Are you truly converted? Do you have an unshakable conviction so you will never deny Christ?
I have spoken at the Utah State Prison three times. It is an eerie place. Did you know that many returned missionaries are locked up there? Here are some questions to consider: Did they have testimonies before they broke the law? Could what happened to them happen to you? Do you believe the Church is true or do you absolutely know it is true? Do you merely have a testimony of the Book of Mormon or are you absolutely converted to follow its teachings and live its truth? It is never enough to just know the gospel—we must do the gospel! We read in James 2:19: “Thou believest that there is one God; thou doest well: the devils also believe, and tremble.”
Because you BYU students understand the significance of having a testimony and being converted, you know something that other students are not aware of. The reason you go to college is to get the job of your dreams, not just the job that is left over. When you graduate, the goal is not to engage and do business with everyone who wants what you have. The goal is to engage and do business with those who believe what you believe.
In sports, the teams that win championships are not those that have players who want what you want—because everybody wants to win. Teams that win championships like you do at BYU have players who believe what you believe!
This brings me to my final point—that performing your labors is also about supporting each other in your beliefs and in every righteous desire. At the end of every day, who you are and what you have accomplished is determined by the support you have received and have given to others.
I conclude with a favorite vignette that drives this point home.
A mother encouraged her daughter to come home as soon as school was over. The time she was supposed to arrive came, and the time went. Thirty minutes later, her daughter walked in through the front door of their home, and the mother scolded her, saying, “Where have you been? I have been worried sick!”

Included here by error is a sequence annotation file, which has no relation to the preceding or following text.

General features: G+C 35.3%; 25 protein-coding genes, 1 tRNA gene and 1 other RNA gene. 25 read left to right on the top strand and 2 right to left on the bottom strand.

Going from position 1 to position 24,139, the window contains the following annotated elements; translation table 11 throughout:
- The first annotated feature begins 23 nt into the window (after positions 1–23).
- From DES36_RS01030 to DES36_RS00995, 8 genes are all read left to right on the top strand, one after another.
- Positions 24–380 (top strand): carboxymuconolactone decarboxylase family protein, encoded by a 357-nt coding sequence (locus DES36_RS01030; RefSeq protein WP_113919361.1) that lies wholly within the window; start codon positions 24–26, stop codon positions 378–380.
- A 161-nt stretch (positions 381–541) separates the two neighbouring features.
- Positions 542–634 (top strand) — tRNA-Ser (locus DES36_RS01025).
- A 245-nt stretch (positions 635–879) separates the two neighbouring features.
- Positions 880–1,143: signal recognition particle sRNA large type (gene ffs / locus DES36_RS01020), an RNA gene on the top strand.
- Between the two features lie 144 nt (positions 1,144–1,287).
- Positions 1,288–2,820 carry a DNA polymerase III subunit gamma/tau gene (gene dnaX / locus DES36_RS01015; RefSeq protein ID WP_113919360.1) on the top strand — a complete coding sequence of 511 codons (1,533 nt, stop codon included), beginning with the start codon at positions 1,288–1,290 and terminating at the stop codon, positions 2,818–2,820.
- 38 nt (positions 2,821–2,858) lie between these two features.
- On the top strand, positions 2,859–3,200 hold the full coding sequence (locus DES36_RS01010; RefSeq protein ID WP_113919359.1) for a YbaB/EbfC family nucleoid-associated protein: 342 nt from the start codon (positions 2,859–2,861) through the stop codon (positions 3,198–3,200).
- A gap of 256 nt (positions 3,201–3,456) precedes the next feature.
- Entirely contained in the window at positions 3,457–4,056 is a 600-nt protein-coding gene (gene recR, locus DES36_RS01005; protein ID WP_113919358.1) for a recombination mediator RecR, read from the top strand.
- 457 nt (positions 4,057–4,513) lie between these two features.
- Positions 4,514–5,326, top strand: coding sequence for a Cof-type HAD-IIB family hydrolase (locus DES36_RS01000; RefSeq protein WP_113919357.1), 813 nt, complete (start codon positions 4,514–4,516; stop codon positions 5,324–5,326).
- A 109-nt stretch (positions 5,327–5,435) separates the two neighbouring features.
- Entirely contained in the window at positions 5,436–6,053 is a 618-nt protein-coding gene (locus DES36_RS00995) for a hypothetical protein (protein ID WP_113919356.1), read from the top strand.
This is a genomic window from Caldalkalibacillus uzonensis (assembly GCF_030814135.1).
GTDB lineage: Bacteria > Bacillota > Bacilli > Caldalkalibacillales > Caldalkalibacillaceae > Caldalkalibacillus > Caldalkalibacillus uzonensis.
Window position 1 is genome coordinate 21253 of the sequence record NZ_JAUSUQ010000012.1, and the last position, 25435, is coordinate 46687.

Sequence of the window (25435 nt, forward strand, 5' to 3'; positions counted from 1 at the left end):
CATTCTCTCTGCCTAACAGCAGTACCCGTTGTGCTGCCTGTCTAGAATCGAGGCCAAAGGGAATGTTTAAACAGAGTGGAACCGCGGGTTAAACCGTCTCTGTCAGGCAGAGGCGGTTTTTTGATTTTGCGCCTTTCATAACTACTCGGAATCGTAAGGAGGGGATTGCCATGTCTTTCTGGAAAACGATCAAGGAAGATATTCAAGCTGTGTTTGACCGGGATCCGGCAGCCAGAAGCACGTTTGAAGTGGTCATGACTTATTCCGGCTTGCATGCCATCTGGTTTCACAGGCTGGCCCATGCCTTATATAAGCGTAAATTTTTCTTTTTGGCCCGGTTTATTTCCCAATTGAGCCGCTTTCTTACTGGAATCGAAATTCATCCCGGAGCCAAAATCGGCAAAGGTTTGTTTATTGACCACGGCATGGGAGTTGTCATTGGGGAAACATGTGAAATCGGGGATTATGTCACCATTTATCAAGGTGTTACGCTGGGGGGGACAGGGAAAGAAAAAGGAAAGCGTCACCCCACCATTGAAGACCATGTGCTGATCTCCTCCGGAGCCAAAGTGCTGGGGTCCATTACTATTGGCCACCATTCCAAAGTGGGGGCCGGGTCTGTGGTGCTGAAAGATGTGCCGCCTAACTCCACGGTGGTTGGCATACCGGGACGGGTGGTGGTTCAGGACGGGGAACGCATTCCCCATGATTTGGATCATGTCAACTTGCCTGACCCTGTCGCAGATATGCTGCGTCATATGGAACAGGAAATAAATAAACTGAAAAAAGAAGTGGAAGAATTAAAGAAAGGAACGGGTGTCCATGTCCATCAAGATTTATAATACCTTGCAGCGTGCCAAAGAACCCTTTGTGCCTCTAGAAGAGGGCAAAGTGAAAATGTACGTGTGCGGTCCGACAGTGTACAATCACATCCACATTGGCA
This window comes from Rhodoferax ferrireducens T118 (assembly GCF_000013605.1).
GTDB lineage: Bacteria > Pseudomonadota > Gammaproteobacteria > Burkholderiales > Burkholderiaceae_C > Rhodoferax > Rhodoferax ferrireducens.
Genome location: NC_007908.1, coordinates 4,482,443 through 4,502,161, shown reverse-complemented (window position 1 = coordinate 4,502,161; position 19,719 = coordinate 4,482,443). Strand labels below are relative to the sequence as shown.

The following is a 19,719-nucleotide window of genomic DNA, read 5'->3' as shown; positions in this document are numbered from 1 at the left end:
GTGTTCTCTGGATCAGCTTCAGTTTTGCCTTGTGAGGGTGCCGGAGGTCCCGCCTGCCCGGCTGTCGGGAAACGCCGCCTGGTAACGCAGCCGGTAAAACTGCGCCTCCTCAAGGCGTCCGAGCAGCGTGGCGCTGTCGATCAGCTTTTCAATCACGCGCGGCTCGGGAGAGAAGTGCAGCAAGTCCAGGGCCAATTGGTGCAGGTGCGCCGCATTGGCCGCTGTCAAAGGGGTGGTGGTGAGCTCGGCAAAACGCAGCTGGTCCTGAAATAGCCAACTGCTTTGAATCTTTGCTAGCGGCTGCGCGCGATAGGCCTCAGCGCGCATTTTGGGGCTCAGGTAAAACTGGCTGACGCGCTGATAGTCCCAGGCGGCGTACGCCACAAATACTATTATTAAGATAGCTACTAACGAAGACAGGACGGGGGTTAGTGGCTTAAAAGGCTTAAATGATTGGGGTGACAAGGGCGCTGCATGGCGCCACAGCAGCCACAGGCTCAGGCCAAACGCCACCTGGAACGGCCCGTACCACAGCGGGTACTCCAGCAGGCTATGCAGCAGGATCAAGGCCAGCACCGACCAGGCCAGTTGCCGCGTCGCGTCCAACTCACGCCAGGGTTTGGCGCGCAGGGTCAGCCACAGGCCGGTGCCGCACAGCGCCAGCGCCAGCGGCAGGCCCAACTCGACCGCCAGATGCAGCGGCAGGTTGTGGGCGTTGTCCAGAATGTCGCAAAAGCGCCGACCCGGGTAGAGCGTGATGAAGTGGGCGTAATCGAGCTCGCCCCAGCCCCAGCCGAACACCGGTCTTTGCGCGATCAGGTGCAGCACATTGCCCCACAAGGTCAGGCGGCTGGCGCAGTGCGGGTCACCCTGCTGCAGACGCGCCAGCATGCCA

The daughter said, “Oh, Mommy, I walked my friend Sally home. She dropped her doll on the sidewalk, and it broke all to pieces. It was awful!”
Her mother said, “So you are late because you stayed to help your friend pick up the pieces of the doll and put it back together again?”
She replied, “Oh, no, Mommy. I didn’t know how to fix the doll. I just stayed to help her cry.”
My prayer is that you will leave here today more committed than ever before to be there for each other, not just in sharing tears of sadness but in sharing tears of joy and victory as you support one another in your climb up the four steps on the stairway to heaven—that your life will be significant, that your time will be well spent, that you will prepare in every way, and that you will perform in every moment.
So when you do meet God, you will hear those most rewarding words that make it all worthwhile: “Well done, thou good and faithful servant . . . : enter thou into the joy of thy lord” (Matthew 25:21) and be “received into heaven, that [you] may dwell with God in a state of never-ending happiness. O remember, remember that these things are true; for the Lord God hath spoken it” (Mosiah 2:41).
In case this is my final address to you, I want each of you to know—especially my friends of other faiths—that I know God is real and that this unconditionally loving Heavenly Father actually hears and answers our prayers. I know that Jesus is the Christ and my personal Savior. I know the Book of Mormon is true and testify that The Church of Jesus Christ of Latter-day Saints is led today by a living prophet of Almighty God. And I testify that this Church has the priesthood power of God, as I have been miraculously healed on many occasions at the hands of my priesthood brethren.
Because of this testimony, my challenge is on the table. Because one moment in time can change everything, and because no matter what our past has been we have a spotless future, we can actually start to prepare to meet God in a more intensified way the second we leave the Marriott Center today. I challenge you and myself to do so, in the sacred name of Jesus Christ, amen.
© Brigham Young University. All rights reserved.
Dan Clark was the CEO of The Art of Significance Leadership Development Corporation when this devotional address was given on 30 September 2014.